Survey finds lack of action on falsified medical devices

A survey of Council of Europe countries has found plenty of evidence for falsification of medical device products, but also that investigations and prosecutions are few and far between.

The poll of 22 EU and non-EU countries also concluded that there is little data-sharing between them on falsified medical devices, hampering enforcement efforts, and there are differences between countries in the application of EU regulations.

The study was carried out by the Committee of Experts on Minimising Public Health Risks Posed by Falsification of Medical Products and Similar Crimes (CD-P-PH/CMED), part of the European Directorate on the Quality of Medicines & Healthcare (EDQM).

Among 17 respondents asked whether regulations in place are sufficient to address problems originating from falsifications or other fraudulent handling of medical devices, 10 said yes, five said no, and two said they did not know.

Another question – asking whether their regulatory authority had investigated any cases of falsified medical devices in the last three years – resulted in 14 saying that they had done so, five saying they had not and two unsure. For criminal investigations in the last five years, however, that fell to seven, eight and five, respectively.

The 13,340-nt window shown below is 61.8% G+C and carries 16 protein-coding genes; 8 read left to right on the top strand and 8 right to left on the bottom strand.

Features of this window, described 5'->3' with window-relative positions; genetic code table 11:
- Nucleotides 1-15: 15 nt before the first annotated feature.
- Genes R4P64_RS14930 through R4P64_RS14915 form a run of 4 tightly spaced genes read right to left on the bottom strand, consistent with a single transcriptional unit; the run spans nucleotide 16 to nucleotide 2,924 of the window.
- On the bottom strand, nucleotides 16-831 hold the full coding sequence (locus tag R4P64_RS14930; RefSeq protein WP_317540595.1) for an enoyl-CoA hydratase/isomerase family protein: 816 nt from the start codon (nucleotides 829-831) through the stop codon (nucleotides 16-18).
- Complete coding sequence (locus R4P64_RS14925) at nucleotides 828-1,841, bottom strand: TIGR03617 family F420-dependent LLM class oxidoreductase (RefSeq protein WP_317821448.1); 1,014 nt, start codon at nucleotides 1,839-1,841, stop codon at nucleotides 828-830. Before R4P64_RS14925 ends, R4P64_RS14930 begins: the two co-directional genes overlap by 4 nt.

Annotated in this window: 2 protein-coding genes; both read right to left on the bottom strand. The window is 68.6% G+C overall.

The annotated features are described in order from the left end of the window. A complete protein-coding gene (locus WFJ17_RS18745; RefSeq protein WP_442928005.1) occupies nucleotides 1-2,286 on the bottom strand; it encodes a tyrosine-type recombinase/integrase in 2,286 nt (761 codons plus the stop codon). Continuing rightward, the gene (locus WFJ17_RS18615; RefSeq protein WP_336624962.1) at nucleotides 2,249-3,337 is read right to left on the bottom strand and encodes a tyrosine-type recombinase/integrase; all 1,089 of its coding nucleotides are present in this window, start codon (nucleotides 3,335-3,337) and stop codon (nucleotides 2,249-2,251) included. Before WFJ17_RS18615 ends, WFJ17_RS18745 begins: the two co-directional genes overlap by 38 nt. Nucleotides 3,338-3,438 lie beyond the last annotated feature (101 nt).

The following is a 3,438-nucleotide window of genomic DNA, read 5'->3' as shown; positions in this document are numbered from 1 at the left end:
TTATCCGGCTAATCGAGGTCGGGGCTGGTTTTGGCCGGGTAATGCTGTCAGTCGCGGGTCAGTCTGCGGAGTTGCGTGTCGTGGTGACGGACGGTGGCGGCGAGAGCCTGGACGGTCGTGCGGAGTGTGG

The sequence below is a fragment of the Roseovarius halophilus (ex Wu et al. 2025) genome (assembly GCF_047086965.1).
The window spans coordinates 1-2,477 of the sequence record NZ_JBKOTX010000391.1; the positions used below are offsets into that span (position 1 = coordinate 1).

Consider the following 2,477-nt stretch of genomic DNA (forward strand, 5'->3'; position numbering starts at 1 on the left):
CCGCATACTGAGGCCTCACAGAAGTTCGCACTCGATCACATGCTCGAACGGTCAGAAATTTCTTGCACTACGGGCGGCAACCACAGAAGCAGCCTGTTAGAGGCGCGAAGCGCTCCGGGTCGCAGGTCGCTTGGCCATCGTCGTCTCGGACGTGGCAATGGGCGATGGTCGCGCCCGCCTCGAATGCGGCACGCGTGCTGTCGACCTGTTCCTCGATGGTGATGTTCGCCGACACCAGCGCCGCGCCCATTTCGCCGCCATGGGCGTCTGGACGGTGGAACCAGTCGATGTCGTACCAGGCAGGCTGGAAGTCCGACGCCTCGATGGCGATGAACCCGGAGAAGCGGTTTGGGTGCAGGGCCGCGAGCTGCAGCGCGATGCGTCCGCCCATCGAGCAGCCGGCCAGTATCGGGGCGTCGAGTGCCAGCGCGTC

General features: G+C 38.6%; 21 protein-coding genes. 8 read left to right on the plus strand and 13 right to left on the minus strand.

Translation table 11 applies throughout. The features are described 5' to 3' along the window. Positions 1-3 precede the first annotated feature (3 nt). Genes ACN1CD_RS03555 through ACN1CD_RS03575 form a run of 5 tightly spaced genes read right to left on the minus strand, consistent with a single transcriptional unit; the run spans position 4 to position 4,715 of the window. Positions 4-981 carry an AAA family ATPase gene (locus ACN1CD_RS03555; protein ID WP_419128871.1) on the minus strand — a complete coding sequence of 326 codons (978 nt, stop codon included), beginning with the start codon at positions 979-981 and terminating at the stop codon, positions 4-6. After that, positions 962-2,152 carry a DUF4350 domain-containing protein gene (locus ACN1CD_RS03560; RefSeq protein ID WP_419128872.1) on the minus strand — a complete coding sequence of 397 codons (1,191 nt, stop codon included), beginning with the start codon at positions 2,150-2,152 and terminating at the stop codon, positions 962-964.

“Cases of suspected falsification are detected at various stages in the supply chain, from the manufacturer to healthcare providers and patients,” says the report. “Many countries responded that they would benefit from tools for detection, but only three countries reported having checklists and then only for a specific authority.”

Medical devices – products or equipment intended for a medical purpose – form a vast category, comprising over 500,000 products available, and is getting increasingly complex with new technologies and product types coming to market.

“Due to the complexity of the area, work to establish effective legal frameworks and monitoring systems is still ongoing,” said EDQM.

“Furthermore, implementation of the latest EU regulations applicable to medical devices…is still in its early stages and thus little information exists on their impact in addressing the falsification of medical devices.”

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